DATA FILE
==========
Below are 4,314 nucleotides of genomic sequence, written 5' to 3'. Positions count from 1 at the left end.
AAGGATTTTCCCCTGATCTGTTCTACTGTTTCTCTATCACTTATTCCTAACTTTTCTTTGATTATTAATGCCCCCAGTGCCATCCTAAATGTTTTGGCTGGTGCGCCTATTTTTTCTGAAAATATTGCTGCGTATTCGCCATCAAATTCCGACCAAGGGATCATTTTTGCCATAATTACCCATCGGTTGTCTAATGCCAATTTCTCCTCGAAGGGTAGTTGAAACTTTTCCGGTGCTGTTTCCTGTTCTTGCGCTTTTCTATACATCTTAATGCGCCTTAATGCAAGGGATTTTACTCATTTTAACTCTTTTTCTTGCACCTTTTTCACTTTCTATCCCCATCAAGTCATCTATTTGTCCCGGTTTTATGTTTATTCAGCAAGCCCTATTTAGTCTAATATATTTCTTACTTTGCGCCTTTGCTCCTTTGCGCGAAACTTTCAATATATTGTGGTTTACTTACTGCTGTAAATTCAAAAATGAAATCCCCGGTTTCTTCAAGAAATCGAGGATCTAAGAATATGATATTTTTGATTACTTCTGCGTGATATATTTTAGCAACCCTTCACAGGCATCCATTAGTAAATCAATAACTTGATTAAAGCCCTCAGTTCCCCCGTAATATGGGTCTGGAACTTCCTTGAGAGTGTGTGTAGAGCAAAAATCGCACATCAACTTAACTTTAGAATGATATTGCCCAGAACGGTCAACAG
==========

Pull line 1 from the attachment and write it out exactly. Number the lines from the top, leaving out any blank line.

Below are 4,314 nucleotides of genomic sequence, written 5' to 3'. Positions count from 1 at the left end.